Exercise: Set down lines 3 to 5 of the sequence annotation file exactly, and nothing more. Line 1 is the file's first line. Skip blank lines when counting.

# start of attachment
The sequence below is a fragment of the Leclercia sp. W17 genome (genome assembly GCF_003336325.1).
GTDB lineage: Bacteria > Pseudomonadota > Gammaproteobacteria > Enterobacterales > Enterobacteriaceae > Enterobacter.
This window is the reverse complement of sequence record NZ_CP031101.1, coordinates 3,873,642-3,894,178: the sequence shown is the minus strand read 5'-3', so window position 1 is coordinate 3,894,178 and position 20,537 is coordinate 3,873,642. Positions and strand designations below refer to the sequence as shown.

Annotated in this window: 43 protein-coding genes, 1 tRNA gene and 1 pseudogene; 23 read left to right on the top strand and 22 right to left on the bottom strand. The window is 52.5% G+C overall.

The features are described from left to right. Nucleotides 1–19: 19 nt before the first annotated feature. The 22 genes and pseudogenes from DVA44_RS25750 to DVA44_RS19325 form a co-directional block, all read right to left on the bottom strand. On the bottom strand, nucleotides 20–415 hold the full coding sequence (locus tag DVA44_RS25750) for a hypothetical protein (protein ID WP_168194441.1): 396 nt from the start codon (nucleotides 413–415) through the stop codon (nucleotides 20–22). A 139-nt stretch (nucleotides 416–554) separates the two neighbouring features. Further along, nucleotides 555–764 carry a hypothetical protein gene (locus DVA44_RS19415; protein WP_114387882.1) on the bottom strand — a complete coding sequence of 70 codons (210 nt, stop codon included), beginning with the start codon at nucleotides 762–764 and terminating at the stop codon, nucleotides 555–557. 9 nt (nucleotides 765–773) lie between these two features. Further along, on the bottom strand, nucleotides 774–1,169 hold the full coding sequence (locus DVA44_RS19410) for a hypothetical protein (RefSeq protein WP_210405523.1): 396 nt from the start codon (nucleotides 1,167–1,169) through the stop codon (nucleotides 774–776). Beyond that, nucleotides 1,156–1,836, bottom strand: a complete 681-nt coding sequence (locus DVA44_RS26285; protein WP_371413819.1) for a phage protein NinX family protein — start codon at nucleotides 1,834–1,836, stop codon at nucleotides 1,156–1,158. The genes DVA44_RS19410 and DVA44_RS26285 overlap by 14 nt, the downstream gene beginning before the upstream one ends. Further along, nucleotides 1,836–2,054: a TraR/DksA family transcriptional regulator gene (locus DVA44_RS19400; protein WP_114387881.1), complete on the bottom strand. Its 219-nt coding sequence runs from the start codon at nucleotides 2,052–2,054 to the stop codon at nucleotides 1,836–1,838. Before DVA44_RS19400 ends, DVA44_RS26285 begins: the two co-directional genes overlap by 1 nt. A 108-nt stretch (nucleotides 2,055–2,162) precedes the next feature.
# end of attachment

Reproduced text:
This window is the reverse complement of sequence record NZ_CP031101.1, coordinates 3,873,642-3,894,178: the sequence shown is the minus strand read 5'-3', so window position 1 is coordinate 3,894,178 and position 20,537 is coordinate 3,873,642. Positions and strand designations below refer to the sequence as shown.

Annotated in this window: 43 protein-coding genes, 1 tRNA gene and 1 pseudogene; 23 read left to right on the top strand and 22 right to left on the bottom strand. The window is 52.5% G+C overall.

The features are described from left to right. Nucleotides 1–19: 19 nt before the first annotated feature. The 22 genes and pseudogenes from DVA44_RS25750 to DVA44_RS19325 form a co-directional block, all read right to left on the bottom strand. On the bottom strand, nucleotides 20–415 hold the full coding sequence (locus tag DVA44_RS25750) for a hypothetical protein (protein ID WP_168194441.1): 396 nt from the start codon (nucleotides 413–415) through the stop codon (nucleotides 20–22). A 139-nt stretch (nucleotides 416–554) separates the two neighbouring features. Further along, nucleotides 555–764 carry a hypothetical protein gene (locus DVA44_RS19415; protein WP_114387882.1) on the bottom strand — a complete coding sequence of 70 codons (210 nt, stop codon included), beginning with the start codon at nucleotides 762–764 and terminating at the stop codon, nucleotides 555–557. 9 nt (nucleotides 765–773) lie between these two features. Further along, on the bottom strand, nucleotides 774–1,169 hold the full coding sequence (locus DVA44_RS19410) for a hypothetical protein (RefSeq protein WP_210405523.1): 396 nt from the start codon (nucleotides 1,167–1,169) through the stop codon (nucleotides 774–776). Beyond that, nucleotides 1,156–1,836, bottom strand: a complete 681-nt coding sequence (locus DVA44_RS26285; protein WP_371413819.1) for a phage protein NinX family protein — start codon at nucleotides 1,834–1,836, stop codon at nucleotides 1,156–1,158. The genes DVA44_RS19410 and DVA44_RS26285 overlap by 14 nt, the downstream gene beginning before the upstream one ends. Further along, nucleotides 1,836–2,054: a TraR/DksA family transcriptional regulator gene (locus DVA44_RS19400; protein WP_114387881.1), complete on the bottom strand. Its 219-nt coding sequence runs from the start codon at nucleotides 2,052–2,054 to the stop codon at nucleotides 1,836–1,838. Before DVA44_RS19400 ends, DVA44_RS26285 begins: the two co-directional genes overlap by 1 nt. A 108-nt stretch (nucleotides 2,055–2,162) precedes the next feature.